Top 10 Monsters in the Bible

Google+ Pinterest LinkedIn Tumblr +

Whether you believe its God’s word, a historical relic, or a load of hogwash, there’s no doubt that the Bible contains some interesting stuff. Like monsters, for example. All sorts of terrible creatures and mythical beasts can be found in its pages. Like…

10. The Behemoth

Behmoth

In Job, one of the Bible’s oldest books, the Behemoth is described as a gigantic, powerful creature that can only be tamed by God. His tail is so large that it ‘moves like a cedar.’ This description has led some Creationists to claim that Behemoth was in fact a Biblical-era dinosaur. However, carbon dating aside, the creature is mentioned as having a navel, which would rule it out as an egg-hatched lizard. In Jewish tradition, the Behemoth is a primal earth-monster, a symbol of chaos. Less imaginative scholars have suggested that the Behemoth is simply a poetic description of a real giant creature, like a hippopotamus.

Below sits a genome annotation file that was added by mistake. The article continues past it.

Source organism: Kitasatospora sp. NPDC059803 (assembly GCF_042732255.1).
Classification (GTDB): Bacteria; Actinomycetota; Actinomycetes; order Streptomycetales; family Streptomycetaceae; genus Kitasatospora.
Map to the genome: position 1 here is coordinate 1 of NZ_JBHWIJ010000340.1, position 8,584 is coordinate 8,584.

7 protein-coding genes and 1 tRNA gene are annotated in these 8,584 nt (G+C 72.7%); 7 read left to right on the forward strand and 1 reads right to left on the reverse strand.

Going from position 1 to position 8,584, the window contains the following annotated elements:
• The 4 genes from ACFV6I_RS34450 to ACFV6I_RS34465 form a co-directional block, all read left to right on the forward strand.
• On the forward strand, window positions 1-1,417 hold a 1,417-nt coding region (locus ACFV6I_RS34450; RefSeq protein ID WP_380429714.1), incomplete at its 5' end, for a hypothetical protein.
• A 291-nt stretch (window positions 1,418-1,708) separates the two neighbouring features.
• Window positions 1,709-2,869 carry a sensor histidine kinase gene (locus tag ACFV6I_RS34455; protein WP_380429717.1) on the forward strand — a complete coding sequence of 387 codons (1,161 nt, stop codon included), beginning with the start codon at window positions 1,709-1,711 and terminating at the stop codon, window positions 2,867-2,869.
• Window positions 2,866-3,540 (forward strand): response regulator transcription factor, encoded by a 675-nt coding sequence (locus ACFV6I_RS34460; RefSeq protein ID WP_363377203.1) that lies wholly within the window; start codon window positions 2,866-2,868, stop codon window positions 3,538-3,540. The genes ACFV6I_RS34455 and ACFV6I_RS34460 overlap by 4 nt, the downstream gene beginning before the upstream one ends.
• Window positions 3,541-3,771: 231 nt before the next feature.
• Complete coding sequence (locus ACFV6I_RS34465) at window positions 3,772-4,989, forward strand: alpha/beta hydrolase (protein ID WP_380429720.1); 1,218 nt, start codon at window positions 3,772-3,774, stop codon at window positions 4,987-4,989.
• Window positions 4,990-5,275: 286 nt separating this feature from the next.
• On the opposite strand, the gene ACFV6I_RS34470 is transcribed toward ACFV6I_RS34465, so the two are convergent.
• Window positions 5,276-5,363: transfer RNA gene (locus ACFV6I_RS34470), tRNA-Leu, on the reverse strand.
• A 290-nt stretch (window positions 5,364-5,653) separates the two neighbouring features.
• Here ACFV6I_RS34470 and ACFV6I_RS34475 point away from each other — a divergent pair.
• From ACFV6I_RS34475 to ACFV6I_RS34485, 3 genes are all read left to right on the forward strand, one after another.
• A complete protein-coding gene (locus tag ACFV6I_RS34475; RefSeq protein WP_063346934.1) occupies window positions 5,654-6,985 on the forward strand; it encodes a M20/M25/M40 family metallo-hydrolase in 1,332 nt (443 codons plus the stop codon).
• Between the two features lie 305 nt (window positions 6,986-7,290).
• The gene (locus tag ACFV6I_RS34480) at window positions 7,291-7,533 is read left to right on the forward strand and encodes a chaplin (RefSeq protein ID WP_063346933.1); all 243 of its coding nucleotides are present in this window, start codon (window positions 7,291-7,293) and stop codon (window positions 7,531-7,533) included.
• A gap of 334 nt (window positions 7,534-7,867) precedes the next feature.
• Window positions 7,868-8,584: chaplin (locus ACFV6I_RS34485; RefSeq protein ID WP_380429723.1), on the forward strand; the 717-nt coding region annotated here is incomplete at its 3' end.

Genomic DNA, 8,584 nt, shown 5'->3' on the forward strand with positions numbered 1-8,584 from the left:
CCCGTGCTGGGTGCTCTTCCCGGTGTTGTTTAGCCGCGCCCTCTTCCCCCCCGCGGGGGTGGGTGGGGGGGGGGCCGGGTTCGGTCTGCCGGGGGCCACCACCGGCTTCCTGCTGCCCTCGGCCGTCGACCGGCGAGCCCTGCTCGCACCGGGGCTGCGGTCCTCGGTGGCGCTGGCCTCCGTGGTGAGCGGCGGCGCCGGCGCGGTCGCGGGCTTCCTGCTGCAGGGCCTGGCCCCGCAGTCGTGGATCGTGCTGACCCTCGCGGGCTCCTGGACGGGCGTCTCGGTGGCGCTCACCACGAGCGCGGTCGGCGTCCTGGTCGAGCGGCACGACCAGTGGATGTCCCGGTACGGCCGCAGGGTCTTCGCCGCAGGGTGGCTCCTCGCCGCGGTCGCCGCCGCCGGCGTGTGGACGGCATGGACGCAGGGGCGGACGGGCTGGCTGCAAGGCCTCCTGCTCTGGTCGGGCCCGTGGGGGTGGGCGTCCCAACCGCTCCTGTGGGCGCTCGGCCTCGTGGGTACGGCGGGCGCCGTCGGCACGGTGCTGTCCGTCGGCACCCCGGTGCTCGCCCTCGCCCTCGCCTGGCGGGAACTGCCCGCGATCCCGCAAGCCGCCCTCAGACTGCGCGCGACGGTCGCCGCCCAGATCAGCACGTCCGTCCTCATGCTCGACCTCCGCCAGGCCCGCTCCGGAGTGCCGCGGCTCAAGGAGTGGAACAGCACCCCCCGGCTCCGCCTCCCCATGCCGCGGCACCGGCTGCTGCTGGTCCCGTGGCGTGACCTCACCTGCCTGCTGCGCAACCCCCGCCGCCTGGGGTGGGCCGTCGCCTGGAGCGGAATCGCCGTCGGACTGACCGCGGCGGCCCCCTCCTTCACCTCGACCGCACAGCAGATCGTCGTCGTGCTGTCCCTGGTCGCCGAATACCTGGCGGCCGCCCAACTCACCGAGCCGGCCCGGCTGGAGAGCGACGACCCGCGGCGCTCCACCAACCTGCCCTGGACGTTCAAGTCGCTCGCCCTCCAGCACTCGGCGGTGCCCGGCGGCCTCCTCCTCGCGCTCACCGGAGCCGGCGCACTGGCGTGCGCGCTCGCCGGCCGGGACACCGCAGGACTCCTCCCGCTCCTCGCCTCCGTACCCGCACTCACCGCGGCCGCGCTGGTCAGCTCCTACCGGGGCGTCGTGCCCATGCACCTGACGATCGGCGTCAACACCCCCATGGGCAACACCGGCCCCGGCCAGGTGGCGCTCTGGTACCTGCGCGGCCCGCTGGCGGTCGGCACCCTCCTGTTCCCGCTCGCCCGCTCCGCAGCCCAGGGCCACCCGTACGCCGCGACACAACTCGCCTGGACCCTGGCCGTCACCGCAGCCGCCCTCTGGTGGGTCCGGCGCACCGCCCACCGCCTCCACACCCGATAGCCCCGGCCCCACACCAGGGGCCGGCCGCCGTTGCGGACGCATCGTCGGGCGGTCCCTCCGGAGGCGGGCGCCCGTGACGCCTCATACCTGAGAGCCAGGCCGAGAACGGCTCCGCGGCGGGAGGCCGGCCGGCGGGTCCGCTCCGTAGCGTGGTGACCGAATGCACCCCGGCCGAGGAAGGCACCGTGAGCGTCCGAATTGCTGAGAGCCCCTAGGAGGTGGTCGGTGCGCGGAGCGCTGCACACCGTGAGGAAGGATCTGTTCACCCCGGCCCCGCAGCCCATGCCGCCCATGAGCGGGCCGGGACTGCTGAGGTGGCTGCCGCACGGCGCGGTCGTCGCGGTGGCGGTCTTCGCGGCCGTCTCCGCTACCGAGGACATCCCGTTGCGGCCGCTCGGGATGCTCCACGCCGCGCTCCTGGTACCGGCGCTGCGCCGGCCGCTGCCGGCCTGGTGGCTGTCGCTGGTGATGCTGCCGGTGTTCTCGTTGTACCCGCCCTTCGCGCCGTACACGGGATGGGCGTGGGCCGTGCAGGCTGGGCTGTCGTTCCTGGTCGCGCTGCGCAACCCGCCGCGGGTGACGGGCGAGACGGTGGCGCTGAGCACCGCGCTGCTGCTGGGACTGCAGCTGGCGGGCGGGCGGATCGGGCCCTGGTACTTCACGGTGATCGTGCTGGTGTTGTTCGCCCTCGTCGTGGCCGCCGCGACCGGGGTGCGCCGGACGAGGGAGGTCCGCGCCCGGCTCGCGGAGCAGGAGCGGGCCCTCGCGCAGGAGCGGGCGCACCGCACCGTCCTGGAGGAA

9. The First Beast

first beast

If there’s one place that’s good for finding Biblical monsters, it’s the book of Revelation. No one agrees on whether this book of ‘visions’ contains descriptions of future events, or symbolic representations of the past, but everyone agrees that it sure has a lot of monsters. The ‘First Beast’ of Revelation, so called because it’s mentioned first and no one came up with a better name, is a monster with seven heads and ten horns that rises from the ocean. It also features the feet of a bear, the mouth of a lion, and the general appearance of a leopard. Theologians and Biblical scholars have interpreted this beast as symbolizing everything from the Papacy to the 1st Century Roman Emperor Nero.

8. The Second Beast

second beast

This beast, which unsurprisingly follows the first, rises up out of the earth. It has two horns and speaks ‘like a dragon.’ Personally, I’ve never heard a dragon speak, but I imagine it must be scary. This guy’s job is to perform false miracles that encourage people to worship the first beast. It also allows the first beast to kill anyone who doesn’t worship it. Damn. Once again, interpretations are varied: it’s been described as a symbol for everything from the prophet Mohammed to the modern United States.

7. Unicorns

unicorn